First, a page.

How our Optical Liquid Level Sensors work
Hi, I’m Paddy Shannon. Technical Director here at SST Sensing.
Today I’m just going to do a quick demonstration of our Optical Liquid Level Sensors and just to show you how versatile they are.
Now, traditionally when you want to measure or detect liquid, and that’s what these sensors do, they detect whether a sensor is air or a liquid.
The traditional technology is a float switch. Now a float switch is quite large, they are typically around this kind of size. They have to protrude into the air where you want to measure liquid and they have got moving parts.
And of course, having moving parts is always an issue because that is something to wear out or to get jammed or broken, or maybe it might freeze and get stuck in place.
Our Optical Liquid Level Sensors are typically very small. Here is one here which is attached to a tester which will buzz and an LED will illuminate when it is wet. And you can see that this is one of our smallest sensors.
This little bit here, just the cone. This is the actual sensing tip. What’s happening inside is we’ve got an infrared LED and an infrared phototransistor.
The light from the infrared LED comes out, bounces around the inside face of the cone and back to the detector when the sensor is in air. And that is because of the difference in the refractive index between the plastic, which the housing is made of the atmosphere outside.
But when we put it into liquid, and it is really any liquid, a lot of that light escapes. We see a smaller signal coming back to the detector and the microprocessor inside the sensor the looks at that and says well I must now be in liquid. And changes the output state accordingly.
So, we are going to test it here. In first of all, water. We can see that worked.
And the next one we have got is vegetable oil. That also works.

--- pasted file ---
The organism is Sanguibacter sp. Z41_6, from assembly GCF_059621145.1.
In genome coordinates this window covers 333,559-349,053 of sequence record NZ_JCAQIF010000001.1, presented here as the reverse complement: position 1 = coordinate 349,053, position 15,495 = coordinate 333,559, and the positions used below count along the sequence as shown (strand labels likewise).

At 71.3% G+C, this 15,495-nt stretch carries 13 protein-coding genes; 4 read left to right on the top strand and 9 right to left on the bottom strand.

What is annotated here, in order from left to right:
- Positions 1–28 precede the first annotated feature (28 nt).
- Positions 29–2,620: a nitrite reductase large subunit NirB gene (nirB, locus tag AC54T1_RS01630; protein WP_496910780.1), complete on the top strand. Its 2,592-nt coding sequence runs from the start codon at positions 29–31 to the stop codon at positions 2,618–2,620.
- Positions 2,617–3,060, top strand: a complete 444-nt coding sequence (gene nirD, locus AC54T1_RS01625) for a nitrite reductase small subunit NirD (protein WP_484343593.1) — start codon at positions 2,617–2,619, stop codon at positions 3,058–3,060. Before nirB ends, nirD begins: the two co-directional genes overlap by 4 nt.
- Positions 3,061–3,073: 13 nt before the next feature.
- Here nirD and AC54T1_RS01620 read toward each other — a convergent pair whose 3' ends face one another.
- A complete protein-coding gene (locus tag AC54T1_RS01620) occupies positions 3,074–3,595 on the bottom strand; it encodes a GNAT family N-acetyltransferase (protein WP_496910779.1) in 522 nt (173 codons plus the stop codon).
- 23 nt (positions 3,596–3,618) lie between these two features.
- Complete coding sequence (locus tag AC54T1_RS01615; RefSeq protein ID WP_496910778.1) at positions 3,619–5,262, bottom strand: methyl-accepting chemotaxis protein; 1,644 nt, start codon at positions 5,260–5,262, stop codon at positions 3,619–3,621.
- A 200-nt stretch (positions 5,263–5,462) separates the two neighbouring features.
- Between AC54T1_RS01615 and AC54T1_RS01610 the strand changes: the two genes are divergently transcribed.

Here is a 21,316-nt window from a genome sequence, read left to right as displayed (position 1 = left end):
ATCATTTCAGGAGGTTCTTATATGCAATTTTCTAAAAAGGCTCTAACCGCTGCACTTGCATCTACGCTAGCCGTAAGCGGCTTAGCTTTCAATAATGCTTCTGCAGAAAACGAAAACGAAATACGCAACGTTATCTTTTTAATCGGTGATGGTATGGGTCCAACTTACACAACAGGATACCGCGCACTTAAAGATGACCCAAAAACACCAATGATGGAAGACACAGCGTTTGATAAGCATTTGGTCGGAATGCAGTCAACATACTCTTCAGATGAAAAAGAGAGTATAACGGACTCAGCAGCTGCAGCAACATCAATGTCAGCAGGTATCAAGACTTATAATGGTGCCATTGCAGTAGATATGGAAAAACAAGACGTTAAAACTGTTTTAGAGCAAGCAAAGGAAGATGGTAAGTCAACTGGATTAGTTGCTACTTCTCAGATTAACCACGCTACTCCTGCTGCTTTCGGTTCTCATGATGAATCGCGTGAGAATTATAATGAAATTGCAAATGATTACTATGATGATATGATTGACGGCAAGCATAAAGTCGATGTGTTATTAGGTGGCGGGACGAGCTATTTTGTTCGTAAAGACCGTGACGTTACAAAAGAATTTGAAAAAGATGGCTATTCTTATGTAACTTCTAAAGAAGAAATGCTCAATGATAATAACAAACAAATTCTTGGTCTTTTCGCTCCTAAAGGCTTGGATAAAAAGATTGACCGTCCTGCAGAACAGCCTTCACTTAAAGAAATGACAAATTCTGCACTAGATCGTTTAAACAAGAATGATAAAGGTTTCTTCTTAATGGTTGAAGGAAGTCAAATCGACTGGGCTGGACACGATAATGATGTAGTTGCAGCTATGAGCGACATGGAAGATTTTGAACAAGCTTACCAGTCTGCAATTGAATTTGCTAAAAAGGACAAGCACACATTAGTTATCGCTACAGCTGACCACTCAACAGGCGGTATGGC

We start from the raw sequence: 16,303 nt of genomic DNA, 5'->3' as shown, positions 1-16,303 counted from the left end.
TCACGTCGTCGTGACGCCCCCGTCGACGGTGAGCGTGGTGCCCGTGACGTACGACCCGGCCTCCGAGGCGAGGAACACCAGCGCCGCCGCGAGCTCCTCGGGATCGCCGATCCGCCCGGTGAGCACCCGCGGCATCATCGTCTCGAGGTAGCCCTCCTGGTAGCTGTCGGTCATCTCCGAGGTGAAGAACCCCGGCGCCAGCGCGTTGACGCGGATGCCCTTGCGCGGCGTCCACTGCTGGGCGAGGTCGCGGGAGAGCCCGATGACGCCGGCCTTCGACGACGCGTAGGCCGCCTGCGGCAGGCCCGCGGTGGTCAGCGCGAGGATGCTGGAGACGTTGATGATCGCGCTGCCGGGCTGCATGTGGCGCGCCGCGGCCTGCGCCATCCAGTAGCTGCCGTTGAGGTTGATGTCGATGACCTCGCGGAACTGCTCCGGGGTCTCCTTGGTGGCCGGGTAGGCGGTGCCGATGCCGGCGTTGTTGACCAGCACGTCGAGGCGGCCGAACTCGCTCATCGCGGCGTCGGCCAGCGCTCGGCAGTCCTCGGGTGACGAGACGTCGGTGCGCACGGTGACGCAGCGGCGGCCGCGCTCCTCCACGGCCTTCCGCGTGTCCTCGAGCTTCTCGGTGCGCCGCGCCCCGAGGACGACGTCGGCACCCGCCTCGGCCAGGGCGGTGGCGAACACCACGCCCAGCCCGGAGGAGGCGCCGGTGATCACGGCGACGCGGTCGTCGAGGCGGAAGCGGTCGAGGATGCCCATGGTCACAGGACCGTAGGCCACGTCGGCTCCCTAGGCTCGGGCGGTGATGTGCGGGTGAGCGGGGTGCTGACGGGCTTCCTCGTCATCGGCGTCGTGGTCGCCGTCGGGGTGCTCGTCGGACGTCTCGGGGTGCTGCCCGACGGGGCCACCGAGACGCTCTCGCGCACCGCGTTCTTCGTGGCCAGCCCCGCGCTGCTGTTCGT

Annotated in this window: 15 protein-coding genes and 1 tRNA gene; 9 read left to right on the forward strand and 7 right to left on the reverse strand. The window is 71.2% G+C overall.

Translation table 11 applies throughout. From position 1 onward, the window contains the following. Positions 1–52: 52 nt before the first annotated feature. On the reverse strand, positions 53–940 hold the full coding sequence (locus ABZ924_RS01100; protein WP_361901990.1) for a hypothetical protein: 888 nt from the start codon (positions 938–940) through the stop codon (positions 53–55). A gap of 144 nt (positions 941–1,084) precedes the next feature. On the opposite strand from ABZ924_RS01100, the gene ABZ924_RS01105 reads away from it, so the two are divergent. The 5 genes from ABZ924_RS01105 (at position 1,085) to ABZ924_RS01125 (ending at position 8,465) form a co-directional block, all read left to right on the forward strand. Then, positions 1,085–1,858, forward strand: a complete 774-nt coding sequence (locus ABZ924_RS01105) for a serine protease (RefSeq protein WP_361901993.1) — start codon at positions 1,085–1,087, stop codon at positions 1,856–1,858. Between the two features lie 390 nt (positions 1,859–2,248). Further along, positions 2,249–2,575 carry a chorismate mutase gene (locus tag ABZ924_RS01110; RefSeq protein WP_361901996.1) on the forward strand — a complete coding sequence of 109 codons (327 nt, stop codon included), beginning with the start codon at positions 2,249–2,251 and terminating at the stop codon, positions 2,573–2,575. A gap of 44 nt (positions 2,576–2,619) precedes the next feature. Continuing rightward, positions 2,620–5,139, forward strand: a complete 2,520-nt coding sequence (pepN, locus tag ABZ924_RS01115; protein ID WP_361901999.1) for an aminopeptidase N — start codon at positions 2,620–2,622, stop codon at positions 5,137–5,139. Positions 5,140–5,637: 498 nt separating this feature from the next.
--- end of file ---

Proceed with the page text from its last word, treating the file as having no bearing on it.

Then we have got some anti-freeze.
And then we have got some brake fluid.
And finally, this is one we are very pleased with, is we can detect milk.
Now traditionally detecting milk is difficult because it is a reflective material, so a reflective liquid. Milk is a reflective liquid and the problem with milk typically, with this type of optical sensor, is that when the light escapes into the milk it then bounces off all of the fat particles and comes back in and the sensor thinks it is in air again.
But with some clever software that we have developed for this sensor, it can reliably detect milk. So that’s it, very simple, the sensors are very versatile and you could see there and I’ll demonstrate that again.
They only have to detect in a tiny amount of liquid to make the sensor actually actuate.
Unlike a float switch which would actually have to lift from here to here. Which would require quite a large amount of liquid.
So, they are great from detecting in really small, liquid leaks for example into cabinets. We sell a lot of sensors into telecoms cabinets, where we are detecting the instant any rain water gets into the cabinet so that someone can go and fix it before damage occurs to the inside of the electronics.
They also operate from -40°C up to 140°C. All sorts of shapes and sizes, different cable lengths. We do different connector styles, different materials which are suitable for different chemicals.
Including Glass Tips which are obviously extremely robust and can handle virtually any liquids and very corrosive acids.
So that’s it, SST’s liquid level range of sensors. Very versatile, very reliable.